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In November 2018, Texans faced an unusually close race between Republican Ted Cruz and Democrat Beto O’Rourke for the seat in the US Senate. The reason for discussing this situation in much detail is that, during many years, Texans have been supporting Republicans, and O’Rourke’s certain success in the race has provoked debates regarding current political trends in Texas. It is important to understand how voter distribution and demographics, particular citizens’ issues of concern, and the role of certain interest groups and political action committees could influence the development of politics in Texas. Although Texas is widely known for supporting Republicans, changes in voters’ demographics, their visions regarding certain social and economic issues, and the impact of interest groups have contributed to changing political trends in the state.
Voter Demographics and Distribution in Texas
Since 1994, Texas has been perceived as a “red” state where voters widely support Republicans. However, during the recent years, the situation has begun to change in the major cities of the state that became “blue.” This was observed because of the interest of the Hispanic, African American, and younger population in Democrats’ ideas and views (Svitek and Livingston). According to Wallace, voters in Texas tend not to support Republicans directly because they usually prefer not to vote as it is indicated with reference to a low voter turnout in the state. Therefore, according to some views, Republicans usually win elections referring to the tradition of citizens in Texas to vote in the context of the “red” framework.
Still, the situation seems to change, as it is demonstrated with reference to the US Senate elections of 2018 when Democrat O’Rourke gained significant popularity among Texans. Ramsey states that “a purple Texas will emerge eventually, according to folk wisdom … Republicans still have the upper hand, by most accounts. But Democrats are enthusiastic.” In spite of the fact that it is almost impossible to argue that Texas is currently “purple,” voters’ demographics and their reaction to Democrats has altered.
The current voter distribution with the focus of many young citizens on Democrats’ views allows for speaking about a significant impact of voters on politics in Texas. O’Rourke has succeeded in changing voters’ opinions regarding the Democratic course and took advantage of shifting from orienting toward “red” middle-aged and older voters to younger ones who chose between following Republicans or Democrats (Wallace). From this perspective, changes in voter distribution and demographics in Texas helped O’Rourke gain support in large cities, but there was also a comparably low voter turnout among young and Hispanics citizens (Wallace). As a result, Republican Cruz won the election, but it is possible to concentrate on observable changes in political trends in Texas that provided some challenges for Cruz. Still, they helped O’Rourke to become an actively discussed political figure in the state and nationally.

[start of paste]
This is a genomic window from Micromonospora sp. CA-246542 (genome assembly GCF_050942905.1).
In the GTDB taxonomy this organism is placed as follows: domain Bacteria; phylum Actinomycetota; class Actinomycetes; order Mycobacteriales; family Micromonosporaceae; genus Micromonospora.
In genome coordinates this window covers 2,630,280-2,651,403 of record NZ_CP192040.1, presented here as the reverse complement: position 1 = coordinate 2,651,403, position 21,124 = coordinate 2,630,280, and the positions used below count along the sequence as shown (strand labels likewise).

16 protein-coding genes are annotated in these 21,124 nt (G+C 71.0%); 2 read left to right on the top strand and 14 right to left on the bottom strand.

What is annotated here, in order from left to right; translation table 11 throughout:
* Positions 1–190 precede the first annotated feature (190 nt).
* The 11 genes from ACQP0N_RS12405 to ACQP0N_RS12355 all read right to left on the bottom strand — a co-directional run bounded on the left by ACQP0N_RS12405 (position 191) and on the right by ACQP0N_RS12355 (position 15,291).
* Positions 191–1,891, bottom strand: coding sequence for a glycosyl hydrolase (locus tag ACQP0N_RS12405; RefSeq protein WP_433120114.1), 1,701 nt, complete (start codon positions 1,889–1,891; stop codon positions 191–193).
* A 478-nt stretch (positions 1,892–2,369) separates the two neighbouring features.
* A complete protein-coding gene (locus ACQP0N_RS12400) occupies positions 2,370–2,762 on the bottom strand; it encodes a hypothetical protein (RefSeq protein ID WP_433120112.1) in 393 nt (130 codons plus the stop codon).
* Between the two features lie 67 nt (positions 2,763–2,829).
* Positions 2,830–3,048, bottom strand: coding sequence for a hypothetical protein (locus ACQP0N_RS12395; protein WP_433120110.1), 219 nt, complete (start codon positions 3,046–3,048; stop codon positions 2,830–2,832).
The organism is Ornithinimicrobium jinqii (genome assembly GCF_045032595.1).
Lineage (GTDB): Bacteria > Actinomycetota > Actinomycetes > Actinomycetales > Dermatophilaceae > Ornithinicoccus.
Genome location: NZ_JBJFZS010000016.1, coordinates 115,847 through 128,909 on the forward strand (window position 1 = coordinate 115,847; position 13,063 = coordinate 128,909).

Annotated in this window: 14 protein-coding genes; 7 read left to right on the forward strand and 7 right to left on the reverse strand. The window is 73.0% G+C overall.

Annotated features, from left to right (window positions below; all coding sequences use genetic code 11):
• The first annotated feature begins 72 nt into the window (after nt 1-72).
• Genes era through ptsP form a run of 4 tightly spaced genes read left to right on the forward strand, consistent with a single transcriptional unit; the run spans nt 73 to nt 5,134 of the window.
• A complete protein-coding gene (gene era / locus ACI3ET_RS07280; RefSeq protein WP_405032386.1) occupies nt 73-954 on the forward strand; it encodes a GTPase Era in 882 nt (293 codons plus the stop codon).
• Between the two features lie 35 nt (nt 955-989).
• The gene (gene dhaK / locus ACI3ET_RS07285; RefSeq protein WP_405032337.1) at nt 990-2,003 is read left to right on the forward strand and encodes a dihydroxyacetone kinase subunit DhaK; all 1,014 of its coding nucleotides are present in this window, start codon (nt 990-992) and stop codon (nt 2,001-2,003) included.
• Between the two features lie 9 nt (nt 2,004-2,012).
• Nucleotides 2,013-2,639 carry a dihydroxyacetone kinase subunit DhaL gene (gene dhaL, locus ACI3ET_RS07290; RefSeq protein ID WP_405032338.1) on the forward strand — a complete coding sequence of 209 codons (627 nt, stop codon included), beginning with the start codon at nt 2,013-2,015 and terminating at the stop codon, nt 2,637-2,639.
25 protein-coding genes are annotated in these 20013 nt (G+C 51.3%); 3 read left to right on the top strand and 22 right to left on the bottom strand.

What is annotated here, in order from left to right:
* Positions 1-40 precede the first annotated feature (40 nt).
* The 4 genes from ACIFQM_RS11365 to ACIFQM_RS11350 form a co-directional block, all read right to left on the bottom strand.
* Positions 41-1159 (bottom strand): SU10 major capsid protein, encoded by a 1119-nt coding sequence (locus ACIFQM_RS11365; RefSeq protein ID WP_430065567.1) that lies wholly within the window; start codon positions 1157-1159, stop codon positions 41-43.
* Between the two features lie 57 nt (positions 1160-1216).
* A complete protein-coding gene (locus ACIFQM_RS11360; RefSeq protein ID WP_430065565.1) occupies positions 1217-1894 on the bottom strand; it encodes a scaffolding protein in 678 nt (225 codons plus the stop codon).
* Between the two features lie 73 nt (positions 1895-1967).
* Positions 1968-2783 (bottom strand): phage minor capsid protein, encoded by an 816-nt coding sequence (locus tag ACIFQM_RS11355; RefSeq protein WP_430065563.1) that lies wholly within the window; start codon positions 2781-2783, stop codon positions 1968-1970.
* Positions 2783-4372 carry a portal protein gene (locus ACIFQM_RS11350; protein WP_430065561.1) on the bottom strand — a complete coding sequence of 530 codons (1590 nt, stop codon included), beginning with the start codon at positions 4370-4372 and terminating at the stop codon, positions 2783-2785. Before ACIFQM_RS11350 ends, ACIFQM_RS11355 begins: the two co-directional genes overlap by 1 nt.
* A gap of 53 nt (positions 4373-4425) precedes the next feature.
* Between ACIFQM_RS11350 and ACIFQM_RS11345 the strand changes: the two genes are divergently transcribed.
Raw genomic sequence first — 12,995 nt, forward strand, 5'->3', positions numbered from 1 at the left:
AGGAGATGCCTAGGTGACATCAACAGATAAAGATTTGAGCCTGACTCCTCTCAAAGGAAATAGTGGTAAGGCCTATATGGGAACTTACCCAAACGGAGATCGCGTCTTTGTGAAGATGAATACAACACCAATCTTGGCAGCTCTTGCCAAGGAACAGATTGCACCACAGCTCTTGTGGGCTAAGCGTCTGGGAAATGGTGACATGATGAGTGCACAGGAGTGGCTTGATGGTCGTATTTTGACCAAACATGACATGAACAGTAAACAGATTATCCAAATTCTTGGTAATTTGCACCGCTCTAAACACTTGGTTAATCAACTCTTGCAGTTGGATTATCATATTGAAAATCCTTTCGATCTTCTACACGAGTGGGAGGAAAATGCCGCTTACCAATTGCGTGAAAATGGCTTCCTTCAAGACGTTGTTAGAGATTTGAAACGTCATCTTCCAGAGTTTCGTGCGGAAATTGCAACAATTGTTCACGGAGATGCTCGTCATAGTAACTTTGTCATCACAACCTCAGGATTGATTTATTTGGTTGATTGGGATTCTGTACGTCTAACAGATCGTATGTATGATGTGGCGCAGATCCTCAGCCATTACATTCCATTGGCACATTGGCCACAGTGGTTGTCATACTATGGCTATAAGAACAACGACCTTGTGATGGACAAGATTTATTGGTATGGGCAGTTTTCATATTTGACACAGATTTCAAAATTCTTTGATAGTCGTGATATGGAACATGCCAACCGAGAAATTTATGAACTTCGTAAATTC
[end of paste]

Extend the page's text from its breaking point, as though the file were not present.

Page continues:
Issues Texans Care About
The key issues Texans care about and focus on while selecting a candidate to follow are health care, education, gun control, and immigration. As in many other states of the country, health care and the consequences of adopting the Affordable Care Act (ACA) are widely discussed by Texans. Cruz actively criticizes the ACA and wants to provide citizens with other opportunities to purchase insurance (Galen; Yount et al.). O’Rourke is not as radical in his views regarding the necessity of more health care reforms, and he supported the ACA in the past (Yount et al.). Referring to education, Texans are concerned about its costs, and Cruz is oriented toward changing the role of the US Department of Education in influencing educational policies and curricula in states. Thus, Cruz states, “State and local governments should be the decision makers in public education. Washington’s one size fits all policies do not work” (Yount et al.). In his turn, O’Rourke proposes increasing governmental aid to public schools because “Every child deserves access to a high-quality education” (Yount et al.). These ideas reflect the courses traditionally developed by Democratic and Republican parties in Texas.